Academic journal article Victorian Poetry

How to Exist Where You Are: A Lesson in Lotos-Eating

Academic journal article Victorian Poetry

How to Exist Where You Are: A Lesson in Lotos-Eating

Article excerpt

   Ever let the Fancy roam,    Pleasure never is at home.     --John Keats 

For over thirty years critics have tried Tennyson as an "imperialist of the imagination." To summarize their case: from a young age Tennyson immersed himself in travel literature to imagine a life far away from the unhappy, violent household in Somersby. This interest in remote experiences became a signature of his poetry, and his early works in particular abound in exotic details that we can trace back to his wide travel reading. In this Tennyson seems the aesthetic analogue of the imperial capitalist, venturing out in mind to some faraway land and returning with foreign resources to enrich his poetic hoard at home. And yet--as critics acknowledge--in using exotic imagery, Tennyson differs little from the poets who influenced him, such as Byron, Shelley, and Keats. What makes Tennyson's case distinct from theirs in the court of literary criticism is not his exoticism per se but rather his politics, which are as elusive in his early poems as they are hard to miss in his later. Thus the case against Tennyson depends in part on a developmental reading of his poetry, which detects his later commitments to British imperial policy as latent in his early reliance on exotic imagery. As Alan Sinfield alleges in the trial's opening argument, for Tennyson "the poetic spirit is the advance guard of capitalism and imperialism, and cannot escape this involvement." Subsequent critics, the most recent being David Riede, have developed or qualified Sinfield's accusation, but the majority verdict returns the same: guilty as charged. (1)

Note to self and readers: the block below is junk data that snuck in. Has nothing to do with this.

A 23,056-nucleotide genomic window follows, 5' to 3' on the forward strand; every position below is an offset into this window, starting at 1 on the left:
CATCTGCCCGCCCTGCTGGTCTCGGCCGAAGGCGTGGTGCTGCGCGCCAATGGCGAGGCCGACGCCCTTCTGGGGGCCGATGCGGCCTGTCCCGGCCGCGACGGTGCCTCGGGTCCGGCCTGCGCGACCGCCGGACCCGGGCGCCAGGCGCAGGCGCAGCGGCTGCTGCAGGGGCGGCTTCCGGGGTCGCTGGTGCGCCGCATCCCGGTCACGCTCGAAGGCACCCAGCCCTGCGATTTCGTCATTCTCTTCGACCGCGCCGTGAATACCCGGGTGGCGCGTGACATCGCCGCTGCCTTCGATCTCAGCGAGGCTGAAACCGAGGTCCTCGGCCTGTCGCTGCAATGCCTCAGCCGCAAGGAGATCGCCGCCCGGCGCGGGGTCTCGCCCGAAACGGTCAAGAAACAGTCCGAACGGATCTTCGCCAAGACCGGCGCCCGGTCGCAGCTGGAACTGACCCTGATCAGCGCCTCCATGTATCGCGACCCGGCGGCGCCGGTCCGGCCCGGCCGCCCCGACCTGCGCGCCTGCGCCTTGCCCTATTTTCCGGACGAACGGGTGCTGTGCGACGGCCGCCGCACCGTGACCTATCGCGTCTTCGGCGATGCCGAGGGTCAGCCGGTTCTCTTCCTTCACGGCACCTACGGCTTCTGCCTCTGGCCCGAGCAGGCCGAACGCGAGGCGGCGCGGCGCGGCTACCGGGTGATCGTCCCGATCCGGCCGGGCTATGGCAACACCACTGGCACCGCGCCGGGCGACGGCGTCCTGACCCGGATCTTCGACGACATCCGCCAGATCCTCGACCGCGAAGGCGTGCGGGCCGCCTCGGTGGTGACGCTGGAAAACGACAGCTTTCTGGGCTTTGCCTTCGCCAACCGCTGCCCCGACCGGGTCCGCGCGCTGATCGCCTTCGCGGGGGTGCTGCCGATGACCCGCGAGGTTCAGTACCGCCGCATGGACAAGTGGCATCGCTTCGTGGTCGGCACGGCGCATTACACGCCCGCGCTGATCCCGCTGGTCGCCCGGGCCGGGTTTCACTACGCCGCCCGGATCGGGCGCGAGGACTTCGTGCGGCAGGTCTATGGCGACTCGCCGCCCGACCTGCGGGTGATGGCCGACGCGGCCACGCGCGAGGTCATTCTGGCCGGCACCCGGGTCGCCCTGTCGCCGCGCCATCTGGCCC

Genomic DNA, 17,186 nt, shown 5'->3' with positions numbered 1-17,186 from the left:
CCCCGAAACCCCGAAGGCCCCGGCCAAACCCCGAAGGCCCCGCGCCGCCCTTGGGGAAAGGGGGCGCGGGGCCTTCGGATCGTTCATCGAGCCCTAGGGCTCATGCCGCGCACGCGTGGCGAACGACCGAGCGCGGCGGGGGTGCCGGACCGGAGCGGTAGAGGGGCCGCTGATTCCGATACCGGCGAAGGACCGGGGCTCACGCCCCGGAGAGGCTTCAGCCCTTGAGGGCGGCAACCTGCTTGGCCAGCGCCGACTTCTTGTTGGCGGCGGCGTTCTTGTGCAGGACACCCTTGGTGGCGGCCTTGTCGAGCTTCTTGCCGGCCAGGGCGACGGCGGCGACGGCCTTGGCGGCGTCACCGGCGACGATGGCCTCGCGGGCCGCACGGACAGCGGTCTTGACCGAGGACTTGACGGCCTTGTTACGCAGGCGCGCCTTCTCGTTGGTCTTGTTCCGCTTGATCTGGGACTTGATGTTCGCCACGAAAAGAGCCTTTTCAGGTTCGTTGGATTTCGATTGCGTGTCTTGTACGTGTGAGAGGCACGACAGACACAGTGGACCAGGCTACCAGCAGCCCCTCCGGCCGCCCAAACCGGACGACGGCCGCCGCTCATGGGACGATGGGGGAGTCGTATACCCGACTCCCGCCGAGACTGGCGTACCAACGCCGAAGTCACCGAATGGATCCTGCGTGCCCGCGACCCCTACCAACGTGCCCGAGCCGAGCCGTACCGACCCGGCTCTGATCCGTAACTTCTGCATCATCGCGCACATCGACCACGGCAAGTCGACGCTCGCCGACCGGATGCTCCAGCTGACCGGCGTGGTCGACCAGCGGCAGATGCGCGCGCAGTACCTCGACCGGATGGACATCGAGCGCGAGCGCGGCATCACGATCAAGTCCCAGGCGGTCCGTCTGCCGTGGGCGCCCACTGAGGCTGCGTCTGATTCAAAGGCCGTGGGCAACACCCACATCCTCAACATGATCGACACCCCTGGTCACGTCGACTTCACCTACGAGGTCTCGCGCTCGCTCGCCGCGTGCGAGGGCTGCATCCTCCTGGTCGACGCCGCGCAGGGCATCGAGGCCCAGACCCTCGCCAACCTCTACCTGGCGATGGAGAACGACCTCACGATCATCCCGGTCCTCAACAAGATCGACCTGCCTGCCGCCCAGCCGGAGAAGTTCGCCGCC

This essay is not a deposition for the defense. Tennyson himself admitted a fascination with things remote ("The words 'far, far away' had always a strange charm for me") that is hard to read as politically innocent. (2) And he did use exotic imagery for his own ideological convenience, as Sinfield accuses him of doing--this essay is partly about one of the ways he did so. But his situation is complicated: what Sinfield and later critics miss is that Tennyson was also deeply critical of an imaginative bias toward the far away--albeit primarily on aesthetic rather than political grounds. This aesthetic critique is my subject. By getting a better purchase on Tennyson's early aesthetics, we can more fully appreciate unusual formal choices that have been missed in the critical effort to discover a coherent political position in his early poetry. We will also come to suspect the developmental reading of his career.

The developmental reading states that before British imperialism was the imagination. That is, before "imperialism" became a recognizable political construct in the mid-Victorian era, the groundwork was laid by an aesthetic ideology that emphasized the imagination's preference for what lay apart from familiar experience: for the exotic, in the etymological sense of the word as demarcating what is outside. "Pleasure," as Keats's epigraph to this essay has it, "never is at home." Tennyson's early poems, which fly from Persia to Peru without ever obviously alighting in the poet's native Lincolnshire, would seem implicitly to further Keats's claim. But the very obsessiveness with which Tennyson imagines faraway places and stages and restages scenes of travel, discovery, or imperial conquest should make us hesitate. For if Tennyson's poetry can be read as the logical outcome of a particular imaginative ideal, it can also be read as a sustained investigation of that same ideal: that is, as challenging rather than confirming it.

I take up a set of interrelated early poems that critically analyze the attraction of the far away and counter it with a pleasure "Fast-rooted," "in its place" ("The Lotos-Eaters," 11. 83, 81): "The Merman," "The Mermaid," and "The Sea-Fairies" in Poems, Chiefly Lyrical (1830) and "The Lotos-Eaters" in Poems (1832). In reforming aesthetic pleasure around the nearby rather than the remote, these poems discredit imperialism after all, although not along the overtly political lines on which Sinfield and others would have them proceed. …

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